The news was as shocking as it was sudden. John Beilien, who last year signed what was described by some as a lifetime contract to remain at the University of Michigan, was out as head coach, leaving the Wolverines for the not-so-greener pastures of the NBA. With Beilein’s departure, Athletic Director Warde Manuel was suddenly faced with his biggest challenge to date: Replacing the best basketball coach ever to call Ann Arbor home.
The Detroit Free Press reported that Manuel had a “short list” of potential candidates for just such an emergency. But who was on that short list? Fans and pundits alike speculated. One name that wasn’t prominently mentioned, at least not in the immediate aftermath, was former Wolverine and 19-year NBA veteran Juwan Howard. But as the days passed, Howard’s name came up with more and more frequency, until it became clear it was Howard’s job to lose (or turn down). By the time Howard was officially named Michigan’s coach, it was a surprise to nobody.
But was it a good hire? Coming off a ten-year run that included multiple Big Ten championships and Final Four appearances, shouldn’t Michigan have been in a position to hire someone with a proven record of success? Didn’t Yahoo Sports’s Dan Wetzel say just last week that Michigan is one of the most desirable coaching jobs in all of basketball and that there would be no lack of qualified candidates from which to select? Surely, Michigan should have been able to hire an established coach?
It’s not that Howard isn’t qualified to lead the Wolverines. By all accounts, Howard is a highly respected NBA assistant and has been a person of interest in several NBA coaching searches over the past two off-seasons. But he’s also never been a head coach. Nor has he ever coached at the college level. It was Manuel himself who said during the early stages of the search that he preferred a proven coach, “someone with a track record as a head coach.” Why then, did Manuel settle on someone with no head coaching experience?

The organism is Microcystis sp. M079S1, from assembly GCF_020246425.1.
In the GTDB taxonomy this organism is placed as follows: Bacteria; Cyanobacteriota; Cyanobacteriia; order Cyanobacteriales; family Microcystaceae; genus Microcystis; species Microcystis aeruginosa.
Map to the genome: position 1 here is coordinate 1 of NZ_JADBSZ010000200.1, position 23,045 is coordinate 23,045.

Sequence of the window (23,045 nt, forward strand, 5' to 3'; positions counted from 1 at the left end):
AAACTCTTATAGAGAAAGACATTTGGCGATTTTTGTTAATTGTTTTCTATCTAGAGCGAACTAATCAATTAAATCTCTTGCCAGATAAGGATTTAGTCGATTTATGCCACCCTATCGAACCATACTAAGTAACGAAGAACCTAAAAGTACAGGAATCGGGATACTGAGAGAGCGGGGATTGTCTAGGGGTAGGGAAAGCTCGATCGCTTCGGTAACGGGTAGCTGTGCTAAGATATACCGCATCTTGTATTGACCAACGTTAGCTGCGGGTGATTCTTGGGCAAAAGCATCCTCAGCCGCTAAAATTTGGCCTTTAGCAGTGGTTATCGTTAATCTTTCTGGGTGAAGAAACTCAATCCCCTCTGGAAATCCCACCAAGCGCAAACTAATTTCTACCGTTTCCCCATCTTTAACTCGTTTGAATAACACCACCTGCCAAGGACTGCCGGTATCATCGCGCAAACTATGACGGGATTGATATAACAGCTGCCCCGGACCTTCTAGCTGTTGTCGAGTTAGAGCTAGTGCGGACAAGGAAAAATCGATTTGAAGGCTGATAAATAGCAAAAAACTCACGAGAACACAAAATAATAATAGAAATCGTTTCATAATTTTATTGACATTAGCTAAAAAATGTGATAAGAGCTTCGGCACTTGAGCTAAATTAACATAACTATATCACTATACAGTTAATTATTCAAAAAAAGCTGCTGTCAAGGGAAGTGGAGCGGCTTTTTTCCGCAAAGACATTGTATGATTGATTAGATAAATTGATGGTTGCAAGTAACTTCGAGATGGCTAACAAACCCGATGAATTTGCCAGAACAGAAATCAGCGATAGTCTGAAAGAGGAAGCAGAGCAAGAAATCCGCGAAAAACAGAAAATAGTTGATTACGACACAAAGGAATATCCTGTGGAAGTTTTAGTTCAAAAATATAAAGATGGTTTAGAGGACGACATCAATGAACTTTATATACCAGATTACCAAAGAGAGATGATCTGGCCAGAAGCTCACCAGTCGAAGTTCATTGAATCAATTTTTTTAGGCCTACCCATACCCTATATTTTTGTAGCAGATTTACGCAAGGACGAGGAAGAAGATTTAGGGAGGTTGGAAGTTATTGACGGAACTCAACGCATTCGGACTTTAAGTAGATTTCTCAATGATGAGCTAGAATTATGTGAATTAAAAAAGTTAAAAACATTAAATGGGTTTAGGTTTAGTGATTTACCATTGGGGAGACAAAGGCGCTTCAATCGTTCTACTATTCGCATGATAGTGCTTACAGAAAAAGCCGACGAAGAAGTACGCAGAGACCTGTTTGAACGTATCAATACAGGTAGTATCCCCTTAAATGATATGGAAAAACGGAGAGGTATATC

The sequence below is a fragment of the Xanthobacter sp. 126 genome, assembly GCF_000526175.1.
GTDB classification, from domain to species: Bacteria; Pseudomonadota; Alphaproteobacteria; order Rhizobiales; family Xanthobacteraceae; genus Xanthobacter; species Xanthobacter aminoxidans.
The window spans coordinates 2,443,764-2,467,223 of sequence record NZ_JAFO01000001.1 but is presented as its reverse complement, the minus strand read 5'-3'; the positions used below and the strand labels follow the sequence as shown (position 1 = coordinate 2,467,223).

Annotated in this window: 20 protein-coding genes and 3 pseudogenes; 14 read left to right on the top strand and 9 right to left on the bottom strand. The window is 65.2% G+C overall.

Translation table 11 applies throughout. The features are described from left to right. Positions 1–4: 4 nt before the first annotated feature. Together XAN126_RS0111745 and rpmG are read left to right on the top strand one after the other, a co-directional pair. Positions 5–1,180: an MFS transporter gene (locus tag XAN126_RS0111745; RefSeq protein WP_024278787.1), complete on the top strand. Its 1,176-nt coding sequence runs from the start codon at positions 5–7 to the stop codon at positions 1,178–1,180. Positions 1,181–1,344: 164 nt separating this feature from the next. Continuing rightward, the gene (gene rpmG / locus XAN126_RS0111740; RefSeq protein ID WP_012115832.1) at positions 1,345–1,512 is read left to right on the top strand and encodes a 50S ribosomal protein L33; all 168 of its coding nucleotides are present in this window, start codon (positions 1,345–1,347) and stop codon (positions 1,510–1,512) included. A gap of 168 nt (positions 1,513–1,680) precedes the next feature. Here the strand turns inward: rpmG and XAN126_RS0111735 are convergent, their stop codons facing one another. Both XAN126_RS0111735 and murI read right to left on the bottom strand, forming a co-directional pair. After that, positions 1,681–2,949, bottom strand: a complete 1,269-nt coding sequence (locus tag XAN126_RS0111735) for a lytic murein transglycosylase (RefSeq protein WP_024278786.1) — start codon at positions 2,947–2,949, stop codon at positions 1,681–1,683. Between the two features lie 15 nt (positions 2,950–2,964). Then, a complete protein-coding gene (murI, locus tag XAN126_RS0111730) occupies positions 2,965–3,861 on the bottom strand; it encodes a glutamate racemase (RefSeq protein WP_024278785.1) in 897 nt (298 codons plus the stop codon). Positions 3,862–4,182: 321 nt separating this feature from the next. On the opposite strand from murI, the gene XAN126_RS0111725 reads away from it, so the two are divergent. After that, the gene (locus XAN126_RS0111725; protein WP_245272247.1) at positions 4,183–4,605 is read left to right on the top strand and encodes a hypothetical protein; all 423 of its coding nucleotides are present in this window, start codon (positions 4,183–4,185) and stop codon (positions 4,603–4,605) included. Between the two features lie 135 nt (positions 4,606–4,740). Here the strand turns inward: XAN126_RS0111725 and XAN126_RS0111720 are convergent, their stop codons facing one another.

According to reports, Manuel explored several high-profile coaches, but when the smoke cleared, other than Howard, the only serious candidates appeared to be current and former Beilien assistants, and depending on who you believe, Providence’s Ed Cooley and Texas’s Shaka Smart. Given these options, even fresh off what was arguably the best ten-year run in Michigan basketball history, Michigan’s best move was to roll the dice on Howard, first time head coach or not.
That’s because despite Howard’s lack of head coaching experience, he’s not inexperienced. Howard has been compared to a number of former NCAA stars who recently took over college basketball programs, most of whom have struggled. The thought being that greatness on the court does not necessarily translate to greatness on the bench. Howard’s situation is different, however. He has the coaching chops that most of those he’s compared to lacked.
Howard spent the last six years as an assistant coach with the Miami Heat, where he has ascended rapidly, quickly become one of the most respected assistants in the league. During his time with the Heat, Howard has been lauded for his ability to connect with and develop players. He’s also been credited with serving as the Heat’s de facto defensive coordinator. All qualities that translate well to the college game.
That’s not to say there aren’t significant risks. What is Howard’s offensive philosophy? How will he be at game planning? Can he recruit? These unanswered questions - critical questions - make Howard a risky choice, to be sure. But it would be a gamble with any coach, even one with head coaching experience.
Howard can mitigate some of this risk by assembling a strong team of assistant coaches. The Athletic’s Brandon Quinn reported that Howard is exploring the possibility of adding an experienced coach to his staff, possibly one with head coaching experience. There’s also the possibility that Howard retains at least some of Beilein’s staff, to maintain continuity. Both moves would serve him well.
While much of the Michigan fan base is excitedly welcoming Howard’s return to Ann Arbor, there is a faction that’s bemoaning the decision, disappointed that a “home run” hire never materialized. But a “home run” hire was always a long shot, and even that wouldn’t have been a guarantee of future success. The simple fact is, Howard was the best candidate available.
Only time will tell if Manuel’s and Michigan’s gamble will be pay off, but there are many reasons to believe it will.